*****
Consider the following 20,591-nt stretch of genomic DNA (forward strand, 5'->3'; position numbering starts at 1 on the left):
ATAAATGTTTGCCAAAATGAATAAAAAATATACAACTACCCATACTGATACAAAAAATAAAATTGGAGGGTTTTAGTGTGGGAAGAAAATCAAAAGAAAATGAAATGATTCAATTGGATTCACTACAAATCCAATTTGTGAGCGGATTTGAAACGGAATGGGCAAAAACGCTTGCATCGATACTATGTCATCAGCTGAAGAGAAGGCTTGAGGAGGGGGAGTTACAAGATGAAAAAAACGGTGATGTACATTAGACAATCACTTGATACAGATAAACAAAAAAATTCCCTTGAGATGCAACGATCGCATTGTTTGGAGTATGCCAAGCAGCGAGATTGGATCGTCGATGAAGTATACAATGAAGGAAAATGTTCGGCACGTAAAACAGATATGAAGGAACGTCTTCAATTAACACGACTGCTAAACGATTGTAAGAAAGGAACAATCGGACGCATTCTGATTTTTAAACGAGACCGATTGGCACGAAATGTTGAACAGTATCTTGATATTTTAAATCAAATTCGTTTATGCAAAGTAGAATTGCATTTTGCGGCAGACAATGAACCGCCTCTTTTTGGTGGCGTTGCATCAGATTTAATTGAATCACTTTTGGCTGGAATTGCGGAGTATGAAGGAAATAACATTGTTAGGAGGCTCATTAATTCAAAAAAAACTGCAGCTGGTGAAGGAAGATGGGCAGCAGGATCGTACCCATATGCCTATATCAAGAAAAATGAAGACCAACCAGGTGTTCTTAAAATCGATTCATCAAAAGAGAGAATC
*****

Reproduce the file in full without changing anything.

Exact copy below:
Consider the following 20,591-nt stretch of genomic DNA (forward strand, 5'->3'; position numbering starts at 1 on the left):
ATAAATGTTTGCCAAAATGAATAAAAAATATACAACTACCCATACTGATACAAAAAATAAAATTGGAGGGTTTTAGTGTGGGAAGAAAATCAAAAGAAAATGAAATGATTCAATTGGATTCACTACAAATCCAATTTGTGAGCGGATTTGAAACGGAATGGGCAAAAACGCTTGCATCGATACTATGTCATCAGCTGAAGAGAAGGCTTGAGGAGGGGGAGTTACAAGATGAAAAAAACGGTGATGTACATTAGACAATCACTTGATACAGATAAACAAAAAAATTCCCTTGAGATGCAACGATCGCATTGTTTGGAGTATGCCAAGCAGCGAGATTGGATCGTCGATGAAGTATACAATGAAGGAAAATGTTCGGCACGTAAAACAGATATGAAGGAACGTCTTCAATTAACACGACTGCTAAACGATTGTAAGAAAGGAACAATCGGACGCATTCTGATTTTTAAACGAGACCGATTGGCACGAAATGTTGAACAGTATCTTGATATTTTAAATCAAATTCGTTTATGCAAAGTAGAATTGCATTTTGCGGCAGACAATGAACCGCCTCTTTTTGGTGGCGTTGCATCAGATTTAATTGAATCACTTTTGGCTGGAATTGCGGAGTATGAAGGAAATAACATTGTTAGGAGGCTCATTAATTCAAAAAAAACTGCAGCTGGTGAAGGAAGATGGGCAGCAGGATCGTACCCATATGCCTATATCAAGAAAAATGAAGACCAACCAGGTGTTCTTAAAATCGATTCATCAAAAGAGAGAATC